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- Tuesday, 23 January, 2018
13:00 - 14:00
The expansion of judicial power has gone hand-in-hand with a greater emphasis on judicial independence. But there is a risk that the notion of judicial independence will become inflated, squeezing out for example legitimate political criticism of judicial decisions. This seminar explored the definition and proper limits of judicial independence.
Venue: Policy Exchange
- Monday, 22 January, 2018
18:30 - 19:30
The Honourable Dyson Heydon AC QC, former Justice of the High Court of Australia and one of the common-law world’s foremost figures, considered the rise of judicial review around the world in an event at Policy Exchange. Heydon warned that the phenomenon of rising judicial power across much of the common law world represented a “silent revolution” that had occurred largely without parliamentary sanction.
- Monday, 11 December, 2017
13:30 - 15:00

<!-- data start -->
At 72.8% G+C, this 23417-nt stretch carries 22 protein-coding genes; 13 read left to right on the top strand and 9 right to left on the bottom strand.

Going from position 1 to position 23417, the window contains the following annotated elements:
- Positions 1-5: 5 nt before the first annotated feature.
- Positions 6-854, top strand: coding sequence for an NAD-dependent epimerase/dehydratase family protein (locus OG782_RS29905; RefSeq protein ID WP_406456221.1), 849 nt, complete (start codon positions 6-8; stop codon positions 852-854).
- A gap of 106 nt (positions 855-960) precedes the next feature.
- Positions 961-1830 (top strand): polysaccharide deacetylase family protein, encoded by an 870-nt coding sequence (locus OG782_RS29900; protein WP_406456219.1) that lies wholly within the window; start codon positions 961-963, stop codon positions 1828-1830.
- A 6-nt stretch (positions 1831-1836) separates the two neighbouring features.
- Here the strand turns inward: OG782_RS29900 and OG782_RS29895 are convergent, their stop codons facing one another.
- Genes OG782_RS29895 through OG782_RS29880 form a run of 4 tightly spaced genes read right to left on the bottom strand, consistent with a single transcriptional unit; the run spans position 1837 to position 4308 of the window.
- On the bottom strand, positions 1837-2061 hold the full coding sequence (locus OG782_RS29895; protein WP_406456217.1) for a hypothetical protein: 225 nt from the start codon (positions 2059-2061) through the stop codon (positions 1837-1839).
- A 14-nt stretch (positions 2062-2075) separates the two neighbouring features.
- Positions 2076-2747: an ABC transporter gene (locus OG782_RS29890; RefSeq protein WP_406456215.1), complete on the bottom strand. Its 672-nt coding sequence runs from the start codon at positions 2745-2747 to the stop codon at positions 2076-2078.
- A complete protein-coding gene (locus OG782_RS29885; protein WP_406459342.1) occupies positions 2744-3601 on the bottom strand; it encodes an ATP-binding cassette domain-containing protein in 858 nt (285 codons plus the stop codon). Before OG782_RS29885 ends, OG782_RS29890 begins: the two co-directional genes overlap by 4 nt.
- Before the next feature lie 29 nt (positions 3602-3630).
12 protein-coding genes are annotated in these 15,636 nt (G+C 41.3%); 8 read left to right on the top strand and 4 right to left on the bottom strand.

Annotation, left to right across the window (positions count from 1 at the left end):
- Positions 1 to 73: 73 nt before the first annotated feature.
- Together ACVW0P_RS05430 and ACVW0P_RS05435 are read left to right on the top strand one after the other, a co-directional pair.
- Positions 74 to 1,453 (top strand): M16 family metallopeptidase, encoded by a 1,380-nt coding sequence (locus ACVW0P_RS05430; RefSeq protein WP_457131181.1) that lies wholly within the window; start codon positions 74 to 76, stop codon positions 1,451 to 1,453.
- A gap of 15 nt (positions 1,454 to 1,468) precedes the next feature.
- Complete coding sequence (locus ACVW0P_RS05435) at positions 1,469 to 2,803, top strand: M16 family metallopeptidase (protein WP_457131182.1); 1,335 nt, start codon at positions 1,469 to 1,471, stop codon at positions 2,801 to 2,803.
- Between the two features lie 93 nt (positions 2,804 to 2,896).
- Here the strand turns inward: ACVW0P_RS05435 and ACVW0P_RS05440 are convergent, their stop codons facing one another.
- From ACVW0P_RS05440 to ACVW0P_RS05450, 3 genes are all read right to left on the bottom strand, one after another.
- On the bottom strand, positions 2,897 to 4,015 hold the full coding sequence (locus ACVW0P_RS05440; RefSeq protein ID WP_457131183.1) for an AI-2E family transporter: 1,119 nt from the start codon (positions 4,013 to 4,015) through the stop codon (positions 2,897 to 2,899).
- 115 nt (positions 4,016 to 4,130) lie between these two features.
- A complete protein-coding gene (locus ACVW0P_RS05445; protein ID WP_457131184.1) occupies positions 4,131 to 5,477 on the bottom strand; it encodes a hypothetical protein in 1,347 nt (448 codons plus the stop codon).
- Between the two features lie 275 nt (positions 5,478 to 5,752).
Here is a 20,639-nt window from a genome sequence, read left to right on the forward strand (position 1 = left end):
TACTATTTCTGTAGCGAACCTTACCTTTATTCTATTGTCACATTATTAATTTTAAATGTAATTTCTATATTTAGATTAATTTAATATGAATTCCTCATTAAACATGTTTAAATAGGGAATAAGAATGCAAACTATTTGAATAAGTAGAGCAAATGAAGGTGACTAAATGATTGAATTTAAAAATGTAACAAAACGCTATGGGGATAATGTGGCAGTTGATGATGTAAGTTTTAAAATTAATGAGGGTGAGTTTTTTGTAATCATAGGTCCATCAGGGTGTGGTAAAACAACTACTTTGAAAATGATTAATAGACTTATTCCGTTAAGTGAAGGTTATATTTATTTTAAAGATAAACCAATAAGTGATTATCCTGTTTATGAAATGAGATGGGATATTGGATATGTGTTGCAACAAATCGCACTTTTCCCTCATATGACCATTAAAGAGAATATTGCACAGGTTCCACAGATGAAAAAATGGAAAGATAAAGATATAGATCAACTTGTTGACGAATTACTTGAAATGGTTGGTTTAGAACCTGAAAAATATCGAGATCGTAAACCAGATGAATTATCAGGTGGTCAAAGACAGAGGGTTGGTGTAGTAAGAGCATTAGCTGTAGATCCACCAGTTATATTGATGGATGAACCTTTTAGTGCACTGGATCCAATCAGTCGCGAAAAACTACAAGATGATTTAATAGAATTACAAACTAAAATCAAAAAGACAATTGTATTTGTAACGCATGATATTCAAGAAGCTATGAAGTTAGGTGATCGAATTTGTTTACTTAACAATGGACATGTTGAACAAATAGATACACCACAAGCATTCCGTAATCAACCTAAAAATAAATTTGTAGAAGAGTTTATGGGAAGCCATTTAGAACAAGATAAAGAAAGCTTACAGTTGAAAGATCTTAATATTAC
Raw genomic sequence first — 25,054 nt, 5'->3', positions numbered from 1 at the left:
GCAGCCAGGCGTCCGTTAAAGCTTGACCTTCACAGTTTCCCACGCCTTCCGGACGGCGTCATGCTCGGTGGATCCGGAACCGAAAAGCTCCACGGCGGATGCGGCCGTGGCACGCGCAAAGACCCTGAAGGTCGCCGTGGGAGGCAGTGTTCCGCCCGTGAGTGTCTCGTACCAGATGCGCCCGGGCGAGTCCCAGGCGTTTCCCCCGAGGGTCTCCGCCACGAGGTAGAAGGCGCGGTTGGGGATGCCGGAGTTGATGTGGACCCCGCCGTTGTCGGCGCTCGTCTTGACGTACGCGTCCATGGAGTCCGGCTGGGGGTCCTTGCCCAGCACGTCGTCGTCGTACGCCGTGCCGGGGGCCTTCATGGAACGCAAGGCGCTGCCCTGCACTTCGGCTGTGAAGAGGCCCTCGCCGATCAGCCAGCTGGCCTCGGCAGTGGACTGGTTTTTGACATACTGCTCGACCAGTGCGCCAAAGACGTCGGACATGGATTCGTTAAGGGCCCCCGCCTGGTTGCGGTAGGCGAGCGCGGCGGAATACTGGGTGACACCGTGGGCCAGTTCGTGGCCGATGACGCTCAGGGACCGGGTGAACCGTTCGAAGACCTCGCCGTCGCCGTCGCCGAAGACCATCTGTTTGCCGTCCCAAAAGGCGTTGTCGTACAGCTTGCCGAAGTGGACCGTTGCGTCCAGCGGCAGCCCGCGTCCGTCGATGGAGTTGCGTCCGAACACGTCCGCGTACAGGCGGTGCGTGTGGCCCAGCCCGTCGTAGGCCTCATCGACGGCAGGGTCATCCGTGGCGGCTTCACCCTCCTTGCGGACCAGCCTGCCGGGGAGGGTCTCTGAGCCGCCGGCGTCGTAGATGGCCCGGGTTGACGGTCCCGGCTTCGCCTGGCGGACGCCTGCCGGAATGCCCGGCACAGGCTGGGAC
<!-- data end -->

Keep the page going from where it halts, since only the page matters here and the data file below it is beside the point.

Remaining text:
With 9 million people reporting that they are always or often lonely, as a society have we structured loneliness into our lives? Loneliness can be triggered by moments of transition that can happen to us all: the birth of a child, retirement, relationship breakdown, being a newcomer to this country, returning from serving in our armed forces, starting university, moving home, bereavement. The places where we came together – like churches, pubs and the workplace – have changed out of all recognition. Many of our connections have been turned into transactions. Rachel Reeves MP, Co-Chair of the Jo Cox Commission on Loneliness, set out what the Commission has learned and gave her thoughts on how we can create a less lonely world. Neil O’Brien OBE MP responded, with the discussion chaired by Daily Mirror Columnist Ros Wynne-Jones.